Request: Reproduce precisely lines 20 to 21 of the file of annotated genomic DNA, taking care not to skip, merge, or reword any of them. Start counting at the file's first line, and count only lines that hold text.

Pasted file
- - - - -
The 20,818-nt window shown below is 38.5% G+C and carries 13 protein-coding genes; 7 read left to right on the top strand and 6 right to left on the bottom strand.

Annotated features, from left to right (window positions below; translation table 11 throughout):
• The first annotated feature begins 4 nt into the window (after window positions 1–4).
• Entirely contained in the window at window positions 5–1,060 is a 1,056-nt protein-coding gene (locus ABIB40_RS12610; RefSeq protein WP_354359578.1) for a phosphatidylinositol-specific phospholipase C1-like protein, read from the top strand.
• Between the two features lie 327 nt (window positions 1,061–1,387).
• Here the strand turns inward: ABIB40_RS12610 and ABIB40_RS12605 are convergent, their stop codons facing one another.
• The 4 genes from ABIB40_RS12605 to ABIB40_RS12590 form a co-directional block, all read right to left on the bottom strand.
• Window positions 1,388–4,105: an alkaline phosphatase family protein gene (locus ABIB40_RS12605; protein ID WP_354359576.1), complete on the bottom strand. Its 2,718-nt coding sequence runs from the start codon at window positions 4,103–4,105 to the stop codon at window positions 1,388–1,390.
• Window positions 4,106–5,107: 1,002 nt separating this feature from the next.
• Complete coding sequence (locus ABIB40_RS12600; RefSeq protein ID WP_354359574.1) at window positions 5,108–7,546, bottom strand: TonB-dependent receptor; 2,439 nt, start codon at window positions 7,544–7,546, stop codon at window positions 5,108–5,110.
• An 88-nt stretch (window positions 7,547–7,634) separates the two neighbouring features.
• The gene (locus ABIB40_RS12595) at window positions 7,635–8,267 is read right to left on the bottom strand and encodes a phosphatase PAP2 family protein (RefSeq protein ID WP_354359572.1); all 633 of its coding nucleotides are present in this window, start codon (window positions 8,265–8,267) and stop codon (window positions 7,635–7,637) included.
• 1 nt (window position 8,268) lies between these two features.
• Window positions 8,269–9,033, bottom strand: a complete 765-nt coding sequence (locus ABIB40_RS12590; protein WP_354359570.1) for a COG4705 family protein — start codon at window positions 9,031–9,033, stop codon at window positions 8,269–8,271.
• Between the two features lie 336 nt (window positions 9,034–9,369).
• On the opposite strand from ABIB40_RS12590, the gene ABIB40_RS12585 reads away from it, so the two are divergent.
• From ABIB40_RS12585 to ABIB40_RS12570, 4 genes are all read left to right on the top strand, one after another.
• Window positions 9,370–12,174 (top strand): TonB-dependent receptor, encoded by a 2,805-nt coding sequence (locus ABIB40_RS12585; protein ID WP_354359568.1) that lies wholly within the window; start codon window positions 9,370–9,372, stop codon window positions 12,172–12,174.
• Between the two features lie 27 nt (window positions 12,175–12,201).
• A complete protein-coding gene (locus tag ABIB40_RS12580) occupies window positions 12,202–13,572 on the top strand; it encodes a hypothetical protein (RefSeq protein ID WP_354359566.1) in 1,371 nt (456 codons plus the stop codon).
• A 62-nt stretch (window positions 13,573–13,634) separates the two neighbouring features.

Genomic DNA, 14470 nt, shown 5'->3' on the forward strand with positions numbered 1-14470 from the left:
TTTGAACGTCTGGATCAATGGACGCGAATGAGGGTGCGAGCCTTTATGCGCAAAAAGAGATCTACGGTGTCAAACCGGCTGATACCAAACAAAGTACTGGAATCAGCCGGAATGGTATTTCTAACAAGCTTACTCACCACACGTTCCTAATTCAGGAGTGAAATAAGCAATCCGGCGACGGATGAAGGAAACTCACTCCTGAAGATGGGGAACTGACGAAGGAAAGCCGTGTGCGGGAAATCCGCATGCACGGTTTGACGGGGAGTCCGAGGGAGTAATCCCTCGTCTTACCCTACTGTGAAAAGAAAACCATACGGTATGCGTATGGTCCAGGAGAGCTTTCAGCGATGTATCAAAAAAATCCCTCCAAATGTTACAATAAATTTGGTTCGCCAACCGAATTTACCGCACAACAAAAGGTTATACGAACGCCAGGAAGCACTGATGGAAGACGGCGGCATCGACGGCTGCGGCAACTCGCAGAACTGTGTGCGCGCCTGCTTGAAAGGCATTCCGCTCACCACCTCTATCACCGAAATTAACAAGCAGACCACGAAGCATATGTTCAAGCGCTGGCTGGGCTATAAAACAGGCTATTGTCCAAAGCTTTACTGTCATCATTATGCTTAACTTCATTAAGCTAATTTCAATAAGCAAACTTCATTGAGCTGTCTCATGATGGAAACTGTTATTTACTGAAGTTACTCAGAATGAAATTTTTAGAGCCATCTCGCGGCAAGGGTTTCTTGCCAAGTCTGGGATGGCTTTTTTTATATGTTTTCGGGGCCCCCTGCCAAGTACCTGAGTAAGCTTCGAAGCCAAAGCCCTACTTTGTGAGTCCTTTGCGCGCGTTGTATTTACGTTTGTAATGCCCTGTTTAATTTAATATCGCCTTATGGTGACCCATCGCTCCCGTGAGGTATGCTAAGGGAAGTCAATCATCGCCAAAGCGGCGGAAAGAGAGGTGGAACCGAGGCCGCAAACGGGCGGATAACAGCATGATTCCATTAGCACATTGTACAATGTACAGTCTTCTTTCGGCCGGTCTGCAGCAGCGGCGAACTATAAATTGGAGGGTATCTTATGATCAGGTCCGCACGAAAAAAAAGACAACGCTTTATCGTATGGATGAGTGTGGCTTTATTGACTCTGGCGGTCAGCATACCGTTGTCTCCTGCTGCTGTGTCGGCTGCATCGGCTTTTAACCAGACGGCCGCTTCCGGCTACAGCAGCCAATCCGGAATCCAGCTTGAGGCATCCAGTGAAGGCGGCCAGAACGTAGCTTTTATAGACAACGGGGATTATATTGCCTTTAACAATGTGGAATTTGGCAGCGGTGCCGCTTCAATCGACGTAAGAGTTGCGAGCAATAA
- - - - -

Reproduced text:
• A complete protein-coding gene (locus tag ABIB40_RS12580) occupies window positions 12,202–13,572 on the top strand; it encodes a hypothetical protein (RefSeq protein ID WP_354359566.1) in 1,371 nt (456 codons plus the stop codon).
• A 62-nt stretch (window positions 13,573–13,634) separates the two neighbouring features.